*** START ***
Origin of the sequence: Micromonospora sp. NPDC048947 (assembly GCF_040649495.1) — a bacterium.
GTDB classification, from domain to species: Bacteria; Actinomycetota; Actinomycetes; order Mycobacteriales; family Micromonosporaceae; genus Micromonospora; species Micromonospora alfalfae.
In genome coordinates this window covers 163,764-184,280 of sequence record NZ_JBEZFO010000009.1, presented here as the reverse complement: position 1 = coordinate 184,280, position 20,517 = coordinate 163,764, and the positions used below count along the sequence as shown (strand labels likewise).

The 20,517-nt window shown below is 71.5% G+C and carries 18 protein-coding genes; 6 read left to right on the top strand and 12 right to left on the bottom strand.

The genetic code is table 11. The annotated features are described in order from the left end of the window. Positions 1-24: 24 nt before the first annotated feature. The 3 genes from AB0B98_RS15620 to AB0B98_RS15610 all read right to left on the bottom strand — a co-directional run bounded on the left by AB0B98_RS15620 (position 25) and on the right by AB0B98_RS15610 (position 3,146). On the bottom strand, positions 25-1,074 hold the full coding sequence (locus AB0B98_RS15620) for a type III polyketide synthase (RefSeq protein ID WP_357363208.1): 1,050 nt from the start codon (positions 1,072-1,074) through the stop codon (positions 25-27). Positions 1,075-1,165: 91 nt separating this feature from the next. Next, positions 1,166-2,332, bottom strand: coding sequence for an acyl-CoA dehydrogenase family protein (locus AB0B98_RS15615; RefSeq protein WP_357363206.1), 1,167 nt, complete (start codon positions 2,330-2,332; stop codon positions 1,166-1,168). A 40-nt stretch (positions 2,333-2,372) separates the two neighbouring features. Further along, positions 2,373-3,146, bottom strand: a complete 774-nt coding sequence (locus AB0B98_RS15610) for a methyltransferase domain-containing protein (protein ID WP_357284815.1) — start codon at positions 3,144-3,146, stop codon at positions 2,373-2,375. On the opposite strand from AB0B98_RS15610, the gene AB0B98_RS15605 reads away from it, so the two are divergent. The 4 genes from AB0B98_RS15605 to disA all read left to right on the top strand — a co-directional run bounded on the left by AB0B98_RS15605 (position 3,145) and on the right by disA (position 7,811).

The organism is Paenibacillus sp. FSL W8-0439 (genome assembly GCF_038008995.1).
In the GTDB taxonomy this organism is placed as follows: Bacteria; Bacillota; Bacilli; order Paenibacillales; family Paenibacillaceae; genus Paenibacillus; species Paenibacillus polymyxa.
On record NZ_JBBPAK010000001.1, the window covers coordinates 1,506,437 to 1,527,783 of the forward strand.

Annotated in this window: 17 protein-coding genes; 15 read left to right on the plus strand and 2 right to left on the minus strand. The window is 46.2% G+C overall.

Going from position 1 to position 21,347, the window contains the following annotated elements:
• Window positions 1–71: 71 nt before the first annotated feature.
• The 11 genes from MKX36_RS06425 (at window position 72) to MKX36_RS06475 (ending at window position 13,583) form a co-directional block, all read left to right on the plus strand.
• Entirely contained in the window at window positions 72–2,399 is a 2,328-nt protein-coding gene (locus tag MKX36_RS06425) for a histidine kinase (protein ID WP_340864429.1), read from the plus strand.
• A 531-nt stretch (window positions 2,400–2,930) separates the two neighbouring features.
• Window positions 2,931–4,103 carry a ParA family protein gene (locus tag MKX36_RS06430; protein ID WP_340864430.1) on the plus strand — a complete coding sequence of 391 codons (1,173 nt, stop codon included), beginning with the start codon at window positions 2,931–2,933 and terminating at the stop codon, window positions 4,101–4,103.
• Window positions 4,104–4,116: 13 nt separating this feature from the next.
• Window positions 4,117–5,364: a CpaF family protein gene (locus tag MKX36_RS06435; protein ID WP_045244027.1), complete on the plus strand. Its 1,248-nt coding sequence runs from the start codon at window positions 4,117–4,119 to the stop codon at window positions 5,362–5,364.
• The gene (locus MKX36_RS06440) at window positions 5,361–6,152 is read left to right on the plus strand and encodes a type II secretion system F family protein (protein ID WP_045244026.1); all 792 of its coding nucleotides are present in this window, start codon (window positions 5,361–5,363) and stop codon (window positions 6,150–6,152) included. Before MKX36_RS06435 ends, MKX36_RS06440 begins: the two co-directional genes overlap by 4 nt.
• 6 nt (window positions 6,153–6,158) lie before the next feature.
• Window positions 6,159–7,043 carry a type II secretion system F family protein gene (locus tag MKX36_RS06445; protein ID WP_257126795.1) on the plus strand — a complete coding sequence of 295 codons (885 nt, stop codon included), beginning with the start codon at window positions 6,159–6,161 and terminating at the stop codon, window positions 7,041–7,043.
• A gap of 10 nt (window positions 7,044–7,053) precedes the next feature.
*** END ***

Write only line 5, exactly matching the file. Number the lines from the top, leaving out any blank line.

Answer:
The genetic code is table 11. The annotated features are described in order from the left end of the window. Positions 1-24: 24 nt before the first annotated feature. The 3 genes from AB0B98_RS15620 to AB0B98_RS15610 all read right to left on the bottom strand — a co-directional run bounded on the left by AB0B98_RS15620 (position 25) and on the right by AB0B98_RS15610 (position 3,146). On the bottom strand, positions 25-1,074 hold the full coding sequence (locus AB0B98_RS15620) for a type III polyketide synthase (RefSeq protein ID WP_357363208.1): 1,050 nt from the start codon (positions 1,072-1,074) through the stop codon (positions 25-27). Positions 1,075-1,165: 91 nt separating this feature from the next. Next, positions 1,166-2,332, bottom strand: coding sequence for an acyl-CoA dehydrogenase family protein (locus AB0B98_RS15615; RefSeq protein WP_357363206.1), 1,167 nt, complete (start codon positions 2,330-2,332; stop codon positions 1,166-1,168). A 40-nt stretch (positions 2,333-2,372) separates the two neighbouring features. Further along, positions 2,373-3,146, bottom strand: a complete 774-nt coding sequence (locus AB0B98_RS15610) for a methyltransferase domain-containing protein (protein ID WP_357284815.1) — start codon at positions 3,144-3,146, stop codon at positions 2,373-2,375. On the opposite strand from AB0B98_RS15610, the gene AB0B98_RS15605 reads away from it, so the two are divergent. The 4 genes from AB0B98_RS15605 to disA all read left to right on the top strand — a co-directional run bounded on the left by AB0B98_RS15605 (position 3,145) and on the right by disA (position 7,811).